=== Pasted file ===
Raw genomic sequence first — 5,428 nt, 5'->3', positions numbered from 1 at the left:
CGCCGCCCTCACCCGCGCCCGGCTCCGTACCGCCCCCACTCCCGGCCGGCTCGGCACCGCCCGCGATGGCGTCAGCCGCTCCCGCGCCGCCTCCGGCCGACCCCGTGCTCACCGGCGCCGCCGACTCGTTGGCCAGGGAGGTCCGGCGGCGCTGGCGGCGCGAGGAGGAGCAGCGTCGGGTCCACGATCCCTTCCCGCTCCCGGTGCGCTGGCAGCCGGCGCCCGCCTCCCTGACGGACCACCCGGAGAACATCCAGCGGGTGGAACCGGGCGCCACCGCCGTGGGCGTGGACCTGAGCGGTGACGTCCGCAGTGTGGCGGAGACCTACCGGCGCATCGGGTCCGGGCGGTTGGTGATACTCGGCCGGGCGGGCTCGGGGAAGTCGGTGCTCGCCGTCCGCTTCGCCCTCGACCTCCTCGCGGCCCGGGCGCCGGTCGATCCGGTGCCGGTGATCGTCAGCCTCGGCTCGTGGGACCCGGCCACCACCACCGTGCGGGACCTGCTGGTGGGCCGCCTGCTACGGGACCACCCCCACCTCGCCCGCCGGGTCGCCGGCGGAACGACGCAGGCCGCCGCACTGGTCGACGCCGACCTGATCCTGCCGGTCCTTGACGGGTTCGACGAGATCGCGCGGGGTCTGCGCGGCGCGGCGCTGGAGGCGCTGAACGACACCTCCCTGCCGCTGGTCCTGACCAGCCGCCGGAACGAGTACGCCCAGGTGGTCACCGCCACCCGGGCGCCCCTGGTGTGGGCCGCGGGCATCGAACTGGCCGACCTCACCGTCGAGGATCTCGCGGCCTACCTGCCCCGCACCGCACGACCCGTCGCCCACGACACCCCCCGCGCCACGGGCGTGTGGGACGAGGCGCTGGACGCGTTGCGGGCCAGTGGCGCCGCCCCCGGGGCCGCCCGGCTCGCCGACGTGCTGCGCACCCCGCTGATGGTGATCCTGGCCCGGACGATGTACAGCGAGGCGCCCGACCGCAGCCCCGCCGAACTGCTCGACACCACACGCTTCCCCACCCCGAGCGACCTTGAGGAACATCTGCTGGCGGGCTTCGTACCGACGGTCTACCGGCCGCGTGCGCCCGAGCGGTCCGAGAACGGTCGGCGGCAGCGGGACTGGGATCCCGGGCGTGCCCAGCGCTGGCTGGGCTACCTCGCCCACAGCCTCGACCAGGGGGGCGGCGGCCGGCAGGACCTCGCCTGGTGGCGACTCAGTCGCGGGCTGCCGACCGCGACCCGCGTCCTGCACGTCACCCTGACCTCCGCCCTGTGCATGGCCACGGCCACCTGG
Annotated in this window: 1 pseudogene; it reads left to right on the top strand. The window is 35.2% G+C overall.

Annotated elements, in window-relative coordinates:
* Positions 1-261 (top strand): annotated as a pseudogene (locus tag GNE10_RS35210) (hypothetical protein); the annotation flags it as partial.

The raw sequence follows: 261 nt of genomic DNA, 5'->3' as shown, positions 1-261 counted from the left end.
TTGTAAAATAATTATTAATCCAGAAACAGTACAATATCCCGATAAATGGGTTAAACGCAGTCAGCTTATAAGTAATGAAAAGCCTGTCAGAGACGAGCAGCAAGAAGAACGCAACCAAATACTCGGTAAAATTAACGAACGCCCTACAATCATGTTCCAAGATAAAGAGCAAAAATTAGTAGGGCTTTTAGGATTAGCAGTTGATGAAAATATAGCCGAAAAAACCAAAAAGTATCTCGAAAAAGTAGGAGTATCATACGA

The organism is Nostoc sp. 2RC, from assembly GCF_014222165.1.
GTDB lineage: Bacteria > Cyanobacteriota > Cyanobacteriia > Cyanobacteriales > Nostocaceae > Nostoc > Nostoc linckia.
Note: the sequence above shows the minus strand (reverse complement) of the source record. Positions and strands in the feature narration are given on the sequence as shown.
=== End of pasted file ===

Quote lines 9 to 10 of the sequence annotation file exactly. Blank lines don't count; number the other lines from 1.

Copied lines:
GTDB lineage: Bacteria > Cyanobacteriota > Cyanobacteriia > Cyanobacteriales > Nostocaceae > Nostoc > Nostoc linckia.
Note: the sequence above shows the minus strand (reverse complement) of the source record. Positions and strands in the feature narration are given on the sequence as shown.